The second word: “This day you will be with me in paradise.” Reply

We have been accompanying Christ during his passion. As if the cruelty of that was not enough, now, suddenly, a new type of scourging begins: one of mockery and insults as vicious as the thorns, whips, and nails that have assailed him. Christ has just preached forgiveness and compassion; the answer from his audience was hatred and anger.

“And those that passed by blasphemed him, wagging their heads and saying, ‘You that would destroy the temple of God and in three days build it anew, save yourself if you are the Son of God, come down from the cross!’” Our Lord remains silent.  In like manner, the chief priests mocked and derided him: “He saved others, can’t he save himself? If he be the Christ, the Son of God, let him now come down from the Cross, that we may see and believe.” One of the thieves, in pain and desperation, joins in: “If you are the Christ, save yourself and us!”

The other thief remains silent. He had heard the prayer, “Father, forgive them, for they know not what they do.” They were strange words to him, but they were words of prayer. And prayer becomes a dying man. At this moment he had a conversion of heart—if only he too could go to his death praying, with some contrition on his heart and a word of hope on his lips. He asks Jesus to remember him when he enters into his Kingdom and hears the blessed response, “This day you will be with me in paradise.”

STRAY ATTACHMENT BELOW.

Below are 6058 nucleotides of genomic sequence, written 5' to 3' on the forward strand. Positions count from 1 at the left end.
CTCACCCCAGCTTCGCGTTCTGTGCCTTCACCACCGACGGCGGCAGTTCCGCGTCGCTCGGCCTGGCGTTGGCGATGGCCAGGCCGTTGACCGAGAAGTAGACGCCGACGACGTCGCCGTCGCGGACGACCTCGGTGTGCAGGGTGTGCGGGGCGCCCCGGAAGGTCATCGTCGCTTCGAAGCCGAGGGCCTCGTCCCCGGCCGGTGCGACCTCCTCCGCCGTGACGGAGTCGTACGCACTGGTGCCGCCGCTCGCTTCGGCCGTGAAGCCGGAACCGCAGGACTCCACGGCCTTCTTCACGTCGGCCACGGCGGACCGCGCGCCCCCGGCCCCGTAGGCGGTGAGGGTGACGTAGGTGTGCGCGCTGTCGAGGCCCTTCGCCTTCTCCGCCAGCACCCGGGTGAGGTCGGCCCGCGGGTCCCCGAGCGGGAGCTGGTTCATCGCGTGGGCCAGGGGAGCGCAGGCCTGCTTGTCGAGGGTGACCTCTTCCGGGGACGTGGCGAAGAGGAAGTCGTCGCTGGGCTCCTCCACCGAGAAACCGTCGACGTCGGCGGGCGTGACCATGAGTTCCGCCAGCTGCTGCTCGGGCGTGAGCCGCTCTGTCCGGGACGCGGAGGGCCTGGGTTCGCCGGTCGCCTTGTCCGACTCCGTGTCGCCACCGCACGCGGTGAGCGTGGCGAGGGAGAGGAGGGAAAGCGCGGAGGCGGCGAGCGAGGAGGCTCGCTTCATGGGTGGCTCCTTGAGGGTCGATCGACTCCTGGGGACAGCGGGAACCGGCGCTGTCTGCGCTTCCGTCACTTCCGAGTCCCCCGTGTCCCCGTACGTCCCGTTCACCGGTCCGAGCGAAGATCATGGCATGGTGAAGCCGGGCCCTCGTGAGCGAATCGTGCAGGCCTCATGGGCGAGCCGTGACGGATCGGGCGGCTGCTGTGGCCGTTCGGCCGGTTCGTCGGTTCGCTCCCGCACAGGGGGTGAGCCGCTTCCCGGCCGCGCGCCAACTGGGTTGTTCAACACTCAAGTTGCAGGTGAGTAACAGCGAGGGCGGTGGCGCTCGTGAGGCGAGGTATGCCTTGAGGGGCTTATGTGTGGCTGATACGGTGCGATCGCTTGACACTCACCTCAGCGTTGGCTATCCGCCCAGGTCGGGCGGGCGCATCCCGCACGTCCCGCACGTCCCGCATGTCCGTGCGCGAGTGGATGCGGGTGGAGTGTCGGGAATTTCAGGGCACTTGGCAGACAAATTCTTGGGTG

How I would like to push my way through the crowd to thank the good thief. He has given us all hope! Because of him we are reminded that Paradise is open to us, even as we suffer here during our pilgrimage in this valley of tears.  We should think of Heaven much more than we do because ultimately it is the reason for everything we do; as Legionaries, our goal is our own growth in holiness and the salvation of souls. Why else would we form ourselves for thirteen years? Why else would we make any sacrifice necessary for the salvation of even one soul?

The bad thief railed against Christ for he did not have within him the capacity to see his suffering with a supernatural spirit; the good thief, thanks to our Lord’s example, was able to embrace his cross, and was immediately filled with hope. He had learned to see his cross within the context of eternity. In a certain sense, by helping the good thief love his cross, Christ helped him come down from it. He had conquered it by keeping it within the perspective of eternal paradise.

Under the Cross, amid the confusion and insults, let us allow our hearts to be filled with gratitude to Christ for the sacrifice that he is undergoing for us. It is to open the gates of heaven for us, to redeem us from our sins, to show us the eternal value of the salvation of one soul.

During Holy Week, I will be posting a daily reflection on the 7 Last Words of Christ. 

Fr Jason Smith

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